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Don’t check out on bad kids! Here’s why

In the seventh excerpt from her book "Laying Down the Law," Dr. Ruth Peters discusses the need for daily structure in kids’ lives.

Today in "Parenting Weekends" we continue a series of excerpts from “Laying Down the Law: The 25 Laws of Parenting to Keep Your Kids on Track, Out of Trouble, and (Pretty Much) Under Control,” the most recent book by “Today” show contributor Dr. Ruth Peters.

Law #6:
Establish Daily Expectations
Tried everything to get your kids to do as they’re told when told or to take “no” for an answer without griping and groaning? Do you want them to make their beds, feed the dog, and get their homework completed on time, accurately, and without a hassle? Well, just follow this easy plan. All it takes is clear and meaningful consequences!


By the time that most families land in my office, they’ve tried just about everything to get their kids’ behavior under control. Some swat and smack, others coax and reason, and many have tried parenting programs that they read about or learned about on television. Almost any tactic will get kids’ immediate attention, but most children quickly lose interest and return to their noncompliant, rude, or otherwise inappropriate behavior. And most folks give up when their children no longer respond. Maybe the parents will go on to try other parenting techniques or, once they get pooped out, just throw in the towel for a year or two and hope for the best.

In my experience, checking out for a few years only ends up with kids who are more problematic, so that’s not a route I suggest. What I would like you to consider, though, is using my behavior management system — one that I developed over 25 years ago and have used and improved upon throughout that time. All families need structure, rules, and expectations spelled out for their children, and that’s exactly what my program does. In my previous books “Don’t Be Afraid to Discipline” and “It’s Never Too Soon to Discipline,” I describe in detail how to set up behavior management programs for preschoolers, grade-schoolers, tweens, and teens. Charts are provided and the methodology is presented in great detail. But to get you started with an effective yet simple management system, my Law of Structure gets to the gist of what you need to set up a program that will work for your family.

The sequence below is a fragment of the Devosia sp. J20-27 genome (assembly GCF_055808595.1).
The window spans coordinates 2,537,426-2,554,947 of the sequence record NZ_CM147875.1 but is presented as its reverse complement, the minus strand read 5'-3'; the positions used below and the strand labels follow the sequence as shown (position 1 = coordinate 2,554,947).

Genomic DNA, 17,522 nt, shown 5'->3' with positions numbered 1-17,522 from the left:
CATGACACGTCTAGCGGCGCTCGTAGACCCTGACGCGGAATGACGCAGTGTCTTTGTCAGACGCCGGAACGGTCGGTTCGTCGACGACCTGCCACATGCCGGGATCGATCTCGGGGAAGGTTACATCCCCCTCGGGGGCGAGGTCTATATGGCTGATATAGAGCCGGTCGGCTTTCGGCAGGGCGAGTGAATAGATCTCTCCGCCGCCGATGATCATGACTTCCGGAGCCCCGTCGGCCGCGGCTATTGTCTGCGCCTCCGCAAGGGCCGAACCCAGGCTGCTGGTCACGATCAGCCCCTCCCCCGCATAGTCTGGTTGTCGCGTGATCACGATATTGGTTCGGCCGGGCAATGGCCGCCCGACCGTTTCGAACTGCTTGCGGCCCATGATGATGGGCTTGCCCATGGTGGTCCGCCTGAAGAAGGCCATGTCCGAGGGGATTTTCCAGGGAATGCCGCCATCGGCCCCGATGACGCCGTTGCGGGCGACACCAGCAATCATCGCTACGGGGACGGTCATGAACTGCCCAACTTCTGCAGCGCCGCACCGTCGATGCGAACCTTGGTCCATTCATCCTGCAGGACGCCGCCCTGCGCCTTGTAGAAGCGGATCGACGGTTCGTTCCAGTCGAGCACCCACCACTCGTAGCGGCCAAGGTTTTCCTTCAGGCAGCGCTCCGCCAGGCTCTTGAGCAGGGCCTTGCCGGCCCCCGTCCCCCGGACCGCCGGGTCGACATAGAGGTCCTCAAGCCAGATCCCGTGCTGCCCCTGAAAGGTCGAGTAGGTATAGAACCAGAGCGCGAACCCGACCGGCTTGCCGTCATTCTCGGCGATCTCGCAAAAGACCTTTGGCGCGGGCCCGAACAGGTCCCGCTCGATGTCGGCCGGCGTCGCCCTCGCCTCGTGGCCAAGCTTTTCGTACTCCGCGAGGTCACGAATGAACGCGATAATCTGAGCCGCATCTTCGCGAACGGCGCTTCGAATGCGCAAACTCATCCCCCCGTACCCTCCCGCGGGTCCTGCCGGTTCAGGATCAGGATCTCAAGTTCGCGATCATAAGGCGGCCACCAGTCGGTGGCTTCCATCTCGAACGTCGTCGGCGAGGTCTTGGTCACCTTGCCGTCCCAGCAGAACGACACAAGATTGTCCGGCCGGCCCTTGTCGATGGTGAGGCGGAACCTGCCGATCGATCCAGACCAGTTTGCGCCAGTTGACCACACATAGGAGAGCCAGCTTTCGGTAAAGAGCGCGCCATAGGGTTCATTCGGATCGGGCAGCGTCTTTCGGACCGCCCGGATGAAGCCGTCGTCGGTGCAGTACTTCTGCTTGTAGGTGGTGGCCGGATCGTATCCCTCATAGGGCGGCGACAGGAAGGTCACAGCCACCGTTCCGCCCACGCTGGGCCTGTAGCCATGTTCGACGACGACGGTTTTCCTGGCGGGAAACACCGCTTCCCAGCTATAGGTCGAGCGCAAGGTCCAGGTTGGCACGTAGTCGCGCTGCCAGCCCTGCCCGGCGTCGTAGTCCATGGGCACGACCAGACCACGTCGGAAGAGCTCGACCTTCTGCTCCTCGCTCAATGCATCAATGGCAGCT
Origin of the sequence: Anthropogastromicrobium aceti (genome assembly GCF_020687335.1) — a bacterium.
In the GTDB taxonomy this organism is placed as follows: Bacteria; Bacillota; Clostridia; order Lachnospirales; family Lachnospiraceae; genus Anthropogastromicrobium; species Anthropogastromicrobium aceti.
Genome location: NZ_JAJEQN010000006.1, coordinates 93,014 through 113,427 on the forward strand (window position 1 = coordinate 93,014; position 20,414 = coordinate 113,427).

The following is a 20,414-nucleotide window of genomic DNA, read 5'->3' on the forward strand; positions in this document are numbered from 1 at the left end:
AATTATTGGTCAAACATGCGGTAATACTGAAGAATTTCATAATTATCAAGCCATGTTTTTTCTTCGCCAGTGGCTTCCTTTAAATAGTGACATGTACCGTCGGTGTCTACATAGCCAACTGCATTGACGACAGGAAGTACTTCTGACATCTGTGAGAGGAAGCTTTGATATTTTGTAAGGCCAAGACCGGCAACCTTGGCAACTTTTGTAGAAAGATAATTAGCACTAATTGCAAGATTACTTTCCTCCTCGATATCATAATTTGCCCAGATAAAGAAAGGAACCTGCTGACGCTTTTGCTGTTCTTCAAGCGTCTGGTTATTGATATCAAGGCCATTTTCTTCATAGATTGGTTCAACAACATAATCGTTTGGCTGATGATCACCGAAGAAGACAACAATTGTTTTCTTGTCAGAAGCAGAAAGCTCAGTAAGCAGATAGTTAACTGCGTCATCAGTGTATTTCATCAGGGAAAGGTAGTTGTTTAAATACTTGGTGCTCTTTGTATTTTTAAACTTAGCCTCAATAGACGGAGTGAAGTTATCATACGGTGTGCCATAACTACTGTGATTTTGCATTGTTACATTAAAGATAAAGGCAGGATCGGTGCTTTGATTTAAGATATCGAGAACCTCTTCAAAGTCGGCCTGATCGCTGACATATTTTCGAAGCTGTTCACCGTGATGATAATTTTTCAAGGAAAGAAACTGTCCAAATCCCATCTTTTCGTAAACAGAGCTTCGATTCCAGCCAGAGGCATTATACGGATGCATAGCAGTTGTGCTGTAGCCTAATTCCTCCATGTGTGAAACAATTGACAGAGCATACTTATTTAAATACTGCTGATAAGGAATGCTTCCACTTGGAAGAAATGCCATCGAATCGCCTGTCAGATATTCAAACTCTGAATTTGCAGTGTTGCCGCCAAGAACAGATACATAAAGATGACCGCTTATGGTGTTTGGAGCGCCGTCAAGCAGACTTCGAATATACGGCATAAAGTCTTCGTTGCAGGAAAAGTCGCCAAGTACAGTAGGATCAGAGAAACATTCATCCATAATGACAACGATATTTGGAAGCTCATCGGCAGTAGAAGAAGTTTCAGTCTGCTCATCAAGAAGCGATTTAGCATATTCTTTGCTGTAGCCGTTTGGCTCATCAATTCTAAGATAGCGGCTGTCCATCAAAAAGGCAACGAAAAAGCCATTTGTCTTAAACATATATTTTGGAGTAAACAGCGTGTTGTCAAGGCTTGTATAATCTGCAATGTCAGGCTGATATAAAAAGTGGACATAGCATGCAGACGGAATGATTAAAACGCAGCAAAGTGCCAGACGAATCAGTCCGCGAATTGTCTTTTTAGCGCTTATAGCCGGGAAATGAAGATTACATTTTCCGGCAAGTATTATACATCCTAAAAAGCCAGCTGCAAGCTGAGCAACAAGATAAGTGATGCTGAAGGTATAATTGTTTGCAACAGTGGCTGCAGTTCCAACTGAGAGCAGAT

The Law of Structure is based on four action items.

  1. Develop a list of expectations or chores.
  2. Establish what behaviors or attitudes are acceptable and which ones have to stop.
  3. Link behaviors (expectations and attitudes) with consequences (the behavior-consequence connection) and establish the rules for having a Good Day.
  4. Provide the consequences in a consistent yet nonchalant fashion.

Step One: Develop the ListsReady to set up the system for your own family? You’ll need to create two lists.

First, consider what chores and expectations you have (or want to develop) for your children. These can include activities to be completed before school (make bed, brush teeth, feed the dog), after school (complete homework, take out the trash), and following dinner (family room pickup, clean up bedroom, shower, and clean up bathroom). Kids don’t need a ton of chores, so try to focus on jobs that are important to daily functioning. On weekends the chores or expectations may be lessened or different — just be reasonable. This makes up the expectation list — the chores that we want our kids to complete each day.